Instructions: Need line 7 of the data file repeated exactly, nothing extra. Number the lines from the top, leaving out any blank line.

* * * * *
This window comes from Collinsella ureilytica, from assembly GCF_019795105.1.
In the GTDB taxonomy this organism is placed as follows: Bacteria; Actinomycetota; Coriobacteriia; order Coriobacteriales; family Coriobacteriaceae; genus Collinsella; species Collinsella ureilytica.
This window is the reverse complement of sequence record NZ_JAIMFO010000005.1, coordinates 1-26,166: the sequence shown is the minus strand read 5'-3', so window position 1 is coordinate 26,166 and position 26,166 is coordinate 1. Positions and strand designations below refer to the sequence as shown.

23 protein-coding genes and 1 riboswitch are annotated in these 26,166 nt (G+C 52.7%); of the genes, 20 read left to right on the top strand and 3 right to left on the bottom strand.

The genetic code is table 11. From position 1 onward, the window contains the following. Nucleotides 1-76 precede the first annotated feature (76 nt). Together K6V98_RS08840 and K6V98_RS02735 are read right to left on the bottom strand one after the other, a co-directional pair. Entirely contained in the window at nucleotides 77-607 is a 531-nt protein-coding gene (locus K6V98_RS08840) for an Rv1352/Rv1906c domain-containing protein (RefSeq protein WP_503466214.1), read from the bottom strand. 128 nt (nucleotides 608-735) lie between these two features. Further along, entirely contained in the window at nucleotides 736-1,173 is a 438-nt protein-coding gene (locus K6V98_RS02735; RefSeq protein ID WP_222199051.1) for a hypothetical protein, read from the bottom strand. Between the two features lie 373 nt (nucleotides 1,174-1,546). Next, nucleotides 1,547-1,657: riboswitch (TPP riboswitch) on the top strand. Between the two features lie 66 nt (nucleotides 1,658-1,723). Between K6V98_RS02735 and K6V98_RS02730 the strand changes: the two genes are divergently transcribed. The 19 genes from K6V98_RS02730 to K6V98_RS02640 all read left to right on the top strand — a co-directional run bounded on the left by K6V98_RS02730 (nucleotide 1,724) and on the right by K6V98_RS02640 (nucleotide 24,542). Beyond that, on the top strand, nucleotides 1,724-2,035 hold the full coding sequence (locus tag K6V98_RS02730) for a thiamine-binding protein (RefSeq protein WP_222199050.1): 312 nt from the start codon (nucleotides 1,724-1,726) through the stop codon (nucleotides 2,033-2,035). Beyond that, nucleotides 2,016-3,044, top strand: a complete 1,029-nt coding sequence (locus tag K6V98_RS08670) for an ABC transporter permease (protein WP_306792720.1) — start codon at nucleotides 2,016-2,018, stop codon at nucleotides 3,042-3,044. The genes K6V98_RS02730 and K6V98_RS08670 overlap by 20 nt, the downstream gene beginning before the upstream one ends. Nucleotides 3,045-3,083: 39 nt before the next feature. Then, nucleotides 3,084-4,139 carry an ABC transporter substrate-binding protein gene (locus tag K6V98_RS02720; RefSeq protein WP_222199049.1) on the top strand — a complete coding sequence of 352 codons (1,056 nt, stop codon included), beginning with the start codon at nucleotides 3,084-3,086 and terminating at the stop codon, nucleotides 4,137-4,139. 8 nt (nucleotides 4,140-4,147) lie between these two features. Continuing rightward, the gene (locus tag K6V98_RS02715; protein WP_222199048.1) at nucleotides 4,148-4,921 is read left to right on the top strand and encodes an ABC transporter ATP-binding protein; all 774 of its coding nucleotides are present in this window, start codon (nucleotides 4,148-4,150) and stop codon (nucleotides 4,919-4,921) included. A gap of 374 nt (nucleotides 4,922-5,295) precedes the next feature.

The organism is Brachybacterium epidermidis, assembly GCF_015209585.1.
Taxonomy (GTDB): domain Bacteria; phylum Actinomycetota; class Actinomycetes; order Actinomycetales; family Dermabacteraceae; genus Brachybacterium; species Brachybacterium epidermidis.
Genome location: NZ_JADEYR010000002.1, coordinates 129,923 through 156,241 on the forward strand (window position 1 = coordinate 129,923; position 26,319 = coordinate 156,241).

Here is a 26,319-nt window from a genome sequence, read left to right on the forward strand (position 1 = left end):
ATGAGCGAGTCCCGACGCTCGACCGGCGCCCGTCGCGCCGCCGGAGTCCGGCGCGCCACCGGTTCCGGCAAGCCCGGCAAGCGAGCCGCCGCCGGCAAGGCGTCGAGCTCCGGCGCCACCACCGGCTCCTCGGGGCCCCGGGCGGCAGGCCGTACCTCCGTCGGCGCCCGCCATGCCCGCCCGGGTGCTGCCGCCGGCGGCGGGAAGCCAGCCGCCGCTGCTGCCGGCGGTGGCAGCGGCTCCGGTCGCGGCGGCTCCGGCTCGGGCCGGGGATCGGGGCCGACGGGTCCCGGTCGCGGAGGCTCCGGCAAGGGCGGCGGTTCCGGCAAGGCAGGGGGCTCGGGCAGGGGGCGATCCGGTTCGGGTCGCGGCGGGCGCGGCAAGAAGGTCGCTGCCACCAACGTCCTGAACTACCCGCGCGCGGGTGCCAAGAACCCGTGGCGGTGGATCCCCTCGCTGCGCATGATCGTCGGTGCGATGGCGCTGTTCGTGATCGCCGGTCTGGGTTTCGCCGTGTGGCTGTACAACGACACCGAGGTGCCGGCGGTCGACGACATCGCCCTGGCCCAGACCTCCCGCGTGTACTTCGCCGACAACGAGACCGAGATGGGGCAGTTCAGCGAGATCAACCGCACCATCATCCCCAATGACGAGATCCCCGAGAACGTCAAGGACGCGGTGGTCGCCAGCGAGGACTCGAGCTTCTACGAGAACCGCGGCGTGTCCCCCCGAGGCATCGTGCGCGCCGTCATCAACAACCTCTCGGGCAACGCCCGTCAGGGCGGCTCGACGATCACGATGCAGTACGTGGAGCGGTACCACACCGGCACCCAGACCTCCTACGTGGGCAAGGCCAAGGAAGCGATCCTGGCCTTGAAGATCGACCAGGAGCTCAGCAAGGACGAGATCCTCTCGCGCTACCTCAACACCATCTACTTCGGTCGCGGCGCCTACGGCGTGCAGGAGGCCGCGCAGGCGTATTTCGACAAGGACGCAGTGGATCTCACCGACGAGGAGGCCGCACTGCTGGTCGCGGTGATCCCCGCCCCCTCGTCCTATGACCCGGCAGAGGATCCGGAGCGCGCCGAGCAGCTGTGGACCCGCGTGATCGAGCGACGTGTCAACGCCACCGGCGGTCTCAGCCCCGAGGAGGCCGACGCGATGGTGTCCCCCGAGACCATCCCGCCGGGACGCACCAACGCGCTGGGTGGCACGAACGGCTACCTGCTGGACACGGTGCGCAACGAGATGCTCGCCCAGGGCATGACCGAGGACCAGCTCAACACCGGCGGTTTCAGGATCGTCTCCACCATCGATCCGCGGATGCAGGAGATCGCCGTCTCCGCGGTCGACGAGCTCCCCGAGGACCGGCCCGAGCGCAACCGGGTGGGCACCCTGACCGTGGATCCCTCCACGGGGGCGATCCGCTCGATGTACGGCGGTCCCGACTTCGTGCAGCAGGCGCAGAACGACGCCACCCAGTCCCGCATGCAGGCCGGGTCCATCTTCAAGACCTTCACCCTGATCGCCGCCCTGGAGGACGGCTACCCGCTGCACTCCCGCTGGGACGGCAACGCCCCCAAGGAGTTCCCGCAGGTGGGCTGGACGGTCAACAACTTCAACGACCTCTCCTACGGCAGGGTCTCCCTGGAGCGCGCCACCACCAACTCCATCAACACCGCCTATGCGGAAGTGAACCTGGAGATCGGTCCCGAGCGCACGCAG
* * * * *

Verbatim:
Taxonomy (GTDB): domain Bacteria; phylum Actinomycetota; class Actinomycetes; order Actinomycetales; family Dermabacteraceae; genus Brachybacterium; species Brachybacterium epidermidis.